She got an amendment to the Lisbon treaty, which says that any crisis mechanism can only be triggered as a last resort option. She got agreement on her nine points on a future crisis mechanism – intergovernmental, with preservation of the national veto, with collective action clauses to wipe out bondholders, and with strict conditionality. And she utterly defeated any attempt to extend the ceiling and the scope of the existing crisis mechanism.
I would expect that the EU will choke on it.
The economic governance of the eurozone is based on three pillars: price stability, fiscal stability and flexible labour markets. In some idealised setting, these should be sufficient criteria to ensure sustainability, though not at a time like this. So when José Manuel Barroso, president of the European Commission, on Thursday outlined his vision of how the eurozone would get out of this crisis, the three predictable points he made were: more price stability, more fiscal discipline and more structural reforms.
What we are dealing with is an interlinked sovereign and financial solvency crisis, with further interlinkages across member states. The crisis was caused – except in Greece – by large and persistent intra-eurozone private sector imbalances between the centre and the periphery, which gave rise to large financial flows and bubbles.
The policy will trigger a much stricter trajectory of deficit-cutting than what most governments had planned so far. Countries, especially those on the periphery, will be keen to achieve primary surpluses relatively quickly, to reduce the kind of funding stress several eurozone countries will be subject to next year. Through the European financial stability facility, funding is guaranteed until 2013. If they do not achieve primary surpluses by that time, they might find themselves in severe difficulty.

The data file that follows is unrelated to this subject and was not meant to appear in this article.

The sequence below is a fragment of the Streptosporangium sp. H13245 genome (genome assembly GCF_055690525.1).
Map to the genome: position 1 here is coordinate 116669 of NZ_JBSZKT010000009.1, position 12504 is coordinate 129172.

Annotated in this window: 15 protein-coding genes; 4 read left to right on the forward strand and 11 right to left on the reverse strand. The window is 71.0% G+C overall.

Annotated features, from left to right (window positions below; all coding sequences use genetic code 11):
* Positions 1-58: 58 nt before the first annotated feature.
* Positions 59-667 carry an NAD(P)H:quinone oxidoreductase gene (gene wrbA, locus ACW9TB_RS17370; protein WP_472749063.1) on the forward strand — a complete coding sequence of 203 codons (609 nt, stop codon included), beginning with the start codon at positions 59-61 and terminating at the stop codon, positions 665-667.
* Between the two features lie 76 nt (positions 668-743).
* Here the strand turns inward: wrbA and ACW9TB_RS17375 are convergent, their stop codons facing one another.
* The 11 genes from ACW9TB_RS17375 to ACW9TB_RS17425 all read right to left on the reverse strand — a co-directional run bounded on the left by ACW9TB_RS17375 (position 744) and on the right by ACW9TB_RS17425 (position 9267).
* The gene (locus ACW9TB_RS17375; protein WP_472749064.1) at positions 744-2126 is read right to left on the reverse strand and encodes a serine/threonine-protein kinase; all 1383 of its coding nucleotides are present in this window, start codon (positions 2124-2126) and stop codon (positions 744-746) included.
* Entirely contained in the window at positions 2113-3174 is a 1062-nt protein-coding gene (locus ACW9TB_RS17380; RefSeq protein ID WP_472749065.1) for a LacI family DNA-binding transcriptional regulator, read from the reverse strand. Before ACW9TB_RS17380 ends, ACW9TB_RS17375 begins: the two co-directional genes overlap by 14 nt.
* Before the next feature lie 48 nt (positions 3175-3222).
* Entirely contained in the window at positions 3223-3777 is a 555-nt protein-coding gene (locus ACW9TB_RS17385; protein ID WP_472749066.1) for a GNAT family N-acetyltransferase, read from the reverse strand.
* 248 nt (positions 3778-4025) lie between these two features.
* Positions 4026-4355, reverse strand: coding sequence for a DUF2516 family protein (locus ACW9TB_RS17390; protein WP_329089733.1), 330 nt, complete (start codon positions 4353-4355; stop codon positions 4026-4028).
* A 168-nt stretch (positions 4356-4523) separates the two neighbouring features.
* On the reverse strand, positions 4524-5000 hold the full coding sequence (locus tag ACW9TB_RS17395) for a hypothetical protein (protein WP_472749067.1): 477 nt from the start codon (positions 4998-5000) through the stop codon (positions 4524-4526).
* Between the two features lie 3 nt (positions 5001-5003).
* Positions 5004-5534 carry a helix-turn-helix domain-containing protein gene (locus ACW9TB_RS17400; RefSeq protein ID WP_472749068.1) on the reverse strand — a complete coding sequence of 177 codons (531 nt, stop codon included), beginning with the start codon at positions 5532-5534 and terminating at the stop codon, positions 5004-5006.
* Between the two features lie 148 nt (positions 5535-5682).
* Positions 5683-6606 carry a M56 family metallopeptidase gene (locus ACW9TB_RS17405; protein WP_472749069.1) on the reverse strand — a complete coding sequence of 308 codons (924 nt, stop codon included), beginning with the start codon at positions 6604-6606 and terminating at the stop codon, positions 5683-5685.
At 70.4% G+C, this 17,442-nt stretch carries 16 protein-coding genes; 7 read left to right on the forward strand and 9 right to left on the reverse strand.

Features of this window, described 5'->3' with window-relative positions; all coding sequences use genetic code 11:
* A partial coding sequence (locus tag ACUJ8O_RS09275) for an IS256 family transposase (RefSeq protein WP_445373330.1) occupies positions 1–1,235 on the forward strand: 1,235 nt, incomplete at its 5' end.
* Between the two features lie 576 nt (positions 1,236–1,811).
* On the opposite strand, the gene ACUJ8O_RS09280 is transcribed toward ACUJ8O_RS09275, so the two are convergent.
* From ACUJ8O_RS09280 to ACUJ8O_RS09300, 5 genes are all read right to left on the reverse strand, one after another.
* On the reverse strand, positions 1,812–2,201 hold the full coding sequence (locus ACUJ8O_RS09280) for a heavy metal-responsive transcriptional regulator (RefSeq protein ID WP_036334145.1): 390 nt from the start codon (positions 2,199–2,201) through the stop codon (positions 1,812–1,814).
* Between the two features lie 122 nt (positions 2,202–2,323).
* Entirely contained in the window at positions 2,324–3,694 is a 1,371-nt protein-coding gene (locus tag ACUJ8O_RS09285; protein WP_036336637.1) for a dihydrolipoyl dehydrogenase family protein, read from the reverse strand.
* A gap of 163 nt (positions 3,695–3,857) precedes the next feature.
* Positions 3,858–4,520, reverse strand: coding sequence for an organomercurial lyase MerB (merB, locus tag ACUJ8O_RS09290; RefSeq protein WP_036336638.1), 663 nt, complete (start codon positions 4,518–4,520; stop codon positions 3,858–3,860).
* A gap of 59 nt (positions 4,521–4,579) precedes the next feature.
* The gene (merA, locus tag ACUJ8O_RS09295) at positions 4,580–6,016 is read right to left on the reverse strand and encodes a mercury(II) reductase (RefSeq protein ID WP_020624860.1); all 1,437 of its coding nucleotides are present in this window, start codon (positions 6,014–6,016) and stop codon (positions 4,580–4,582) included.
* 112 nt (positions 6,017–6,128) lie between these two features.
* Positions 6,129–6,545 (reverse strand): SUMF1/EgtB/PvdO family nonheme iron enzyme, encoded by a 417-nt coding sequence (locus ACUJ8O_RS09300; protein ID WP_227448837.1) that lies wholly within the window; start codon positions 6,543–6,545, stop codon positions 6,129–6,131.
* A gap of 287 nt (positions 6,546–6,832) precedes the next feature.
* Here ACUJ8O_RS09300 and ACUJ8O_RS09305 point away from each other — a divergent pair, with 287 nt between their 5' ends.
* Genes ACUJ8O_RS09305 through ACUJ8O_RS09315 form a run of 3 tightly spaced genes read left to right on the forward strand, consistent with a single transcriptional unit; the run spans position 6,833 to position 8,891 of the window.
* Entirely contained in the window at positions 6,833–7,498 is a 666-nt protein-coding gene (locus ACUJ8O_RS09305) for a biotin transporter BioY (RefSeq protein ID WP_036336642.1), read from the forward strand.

Of course, it should be technically possible to make cuts of such a magnitude that their effects will always outweigh the negative impact of lower tax receipts. This is what happened in Latvia – a rare case of a country that has chosen the hard way to adjust to a crisis without default and devaluation. But can Latvia be a model for Ireland, Portugal and Greece, let alone Spain? Would electorates in those countries tolerate a decade of austerity for the price of staying in a monetary union with Germany?
The way electorates react to austerity will depend very much on whether governments can produce plausible scenarios for the crisis to end. I have yet to hear one. Portugal, Ireland and Greece all claim to be solvent on the basis of unrealistic assumptions about future economic growth.
A comparatively successful example of real adjustment has been post-unification Germany, of course. But lest we forget, Germany put up an estimated €1,600bn in net transfer payments over a period of 20 years after unification, according to one estimate. If there is one country that knows about the difficulties of real adjustment, it must be Germany. German policymakers know better than others that real adjustment in a monetary union requires large-scale fiscal transfers.
So why are they rejecting a “transfer union” then? When it came to unification, Germany wanted to make it work – no matter what. That was the policy. And it was credible. The integrity of the eurozone is also a German policy goal, but not of the same order of magnitude. Having prioritised unification in the past 20 years, Germany is now prioritising limited liability.
Ms Merkel is doing whatever it takes in the pursuit of that goal. On Thursday, she succeeded.